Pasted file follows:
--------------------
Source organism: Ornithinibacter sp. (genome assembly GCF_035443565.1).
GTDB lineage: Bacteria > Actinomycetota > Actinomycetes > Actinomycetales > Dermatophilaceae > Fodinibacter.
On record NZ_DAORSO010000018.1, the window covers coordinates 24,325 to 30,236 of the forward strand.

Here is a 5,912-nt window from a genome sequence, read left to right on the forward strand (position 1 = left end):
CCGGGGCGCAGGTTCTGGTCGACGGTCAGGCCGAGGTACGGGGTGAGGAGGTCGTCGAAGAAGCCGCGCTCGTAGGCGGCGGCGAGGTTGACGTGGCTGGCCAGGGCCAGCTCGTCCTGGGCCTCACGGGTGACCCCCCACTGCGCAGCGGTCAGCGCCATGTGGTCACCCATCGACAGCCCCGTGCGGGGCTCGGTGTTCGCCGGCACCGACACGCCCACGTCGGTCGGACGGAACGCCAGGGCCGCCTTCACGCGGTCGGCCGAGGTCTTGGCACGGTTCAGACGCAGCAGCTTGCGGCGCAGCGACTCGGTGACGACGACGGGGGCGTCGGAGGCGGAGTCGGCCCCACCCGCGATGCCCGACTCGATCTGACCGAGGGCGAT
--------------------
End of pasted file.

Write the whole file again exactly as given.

Source organism: Ornithinibacter sp. (genome assembly GCF_035443565.1).
GTDB lineage: Bacteria > Actinomycetota > Actinomycetes > Actinomycetales > Dermatophilaceae > Fodinibacter.
On record NZ_DAORSO010000018.1, the window covers coordinates 24,325 to 30,236 of the forward strand.

Here is a 5,912-nt window from a genome sequence, read left to right on the forward strand (position 1 = left end):
CCGGGGCGCAGGTTCTGGTCGACGGTCAGGCCGAGGTACGGGGTGAGGAGGTCGTCGAAGAAGCCGCGCTCGTAGGCGGCGGCGAGGTTGACGTGGCTGGCCAGGGCCAGCTCGTCCTGGGCCTCACGGGTGACCCCCCACTGCGCAGCGGTCAGCGCCATGTGGTCACCCATCGACAGCCCCGTGCGGGGCTCGGTGTTCGCCGGCACCGACACGCCCACGTCGGTCGGACGGAACGCCAGGGCCGCCTTCACGCGGTCGGCCGAGGTCTTGGCACGGTTCAGACGCAGCAGCTTGCGGCGCAGCGACTCGGTGACGACGACGGGGGCGTCGGAGGCGGAGTCGGCCCCACCCGCGATGCCCGACTCGATCTGACCGAGGGCGAT